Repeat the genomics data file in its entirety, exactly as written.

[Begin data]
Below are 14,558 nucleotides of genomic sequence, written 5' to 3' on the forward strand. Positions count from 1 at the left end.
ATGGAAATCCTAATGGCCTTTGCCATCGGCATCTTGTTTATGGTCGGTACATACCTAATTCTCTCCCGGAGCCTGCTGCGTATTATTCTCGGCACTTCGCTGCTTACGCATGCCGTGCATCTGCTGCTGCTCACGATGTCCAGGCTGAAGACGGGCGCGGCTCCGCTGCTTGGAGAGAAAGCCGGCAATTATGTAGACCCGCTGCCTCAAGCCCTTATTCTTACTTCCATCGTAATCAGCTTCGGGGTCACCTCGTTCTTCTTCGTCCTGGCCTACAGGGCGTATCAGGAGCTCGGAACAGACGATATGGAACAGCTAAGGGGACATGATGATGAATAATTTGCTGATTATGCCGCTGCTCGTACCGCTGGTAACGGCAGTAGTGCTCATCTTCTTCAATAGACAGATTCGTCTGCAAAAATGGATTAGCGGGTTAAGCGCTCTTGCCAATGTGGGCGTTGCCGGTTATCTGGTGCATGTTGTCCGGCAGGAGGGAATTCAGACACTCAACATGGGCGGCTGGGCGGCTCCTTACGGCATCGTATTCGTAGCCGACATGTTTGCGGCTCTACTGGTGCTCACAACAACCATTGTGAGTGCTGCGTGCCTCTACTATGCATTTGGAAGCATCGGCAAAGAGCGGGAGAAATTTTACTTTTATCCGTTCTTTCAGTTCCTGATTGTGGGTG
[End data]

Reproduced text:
Below are 14,558 nucleotides of genomic sequence, written 5' to 3' on the forward strand. Positions count from 1 at the left end.
ATGGAAATCCTAATGGCCTTTGCCATCGGCATCTTGTTTATGGTCGGTACATACCTAATTCTCTCCCGGAGCCTGCTGCGTATTATTCTCGGCACTTCGCTGCTTACGCATGCCGTGCATCTGCTGCTGCTCACGATGTCCAGGCTGAAGACGGGCGCGGCTCCGCTGCTTGGAGAGAAAGCCGGCAATTATGTAGACCCGCTGCCTCAAGCCCTTATTCTTACTTCCATCGTAATCAGCTTCGGGGTCACCTCGTTCTTCTTCGTCCTGGCCTACAGGGCGTATCAGGAGCTCGGAACAGACGATATGGAACAGCTAAGGGGACATGATGATGAATAATTTGCTGATTATGCCGCTGCTCGTACCGCTGGTAACGGCAGTAGTGCTCATCTTCTTCAATAGACAGATTCGTCTGCAAAAATGGATTAGCGGGTTAAGCGCTCTTGCCAATGTGGGCGTTGCCGGTTATCTGGTGCATGTTGTCCGGCAGGAGGGAATTCAGACACTCAACATGGGCGGCTGGGCGGCTCCTTACGGCATCGTATTCGTAGCCGACATGTTTGCGGCTCTACTGGTGCTCACAACAACCATTGTGAGTGCTGCGTGCCTCTACTATGCATTTGGAAGCATCGGCAAAGAGCGGGAGAAATTTTACTTTTATCCGTTCTTTCAGTTCCTGATTGTGGGTG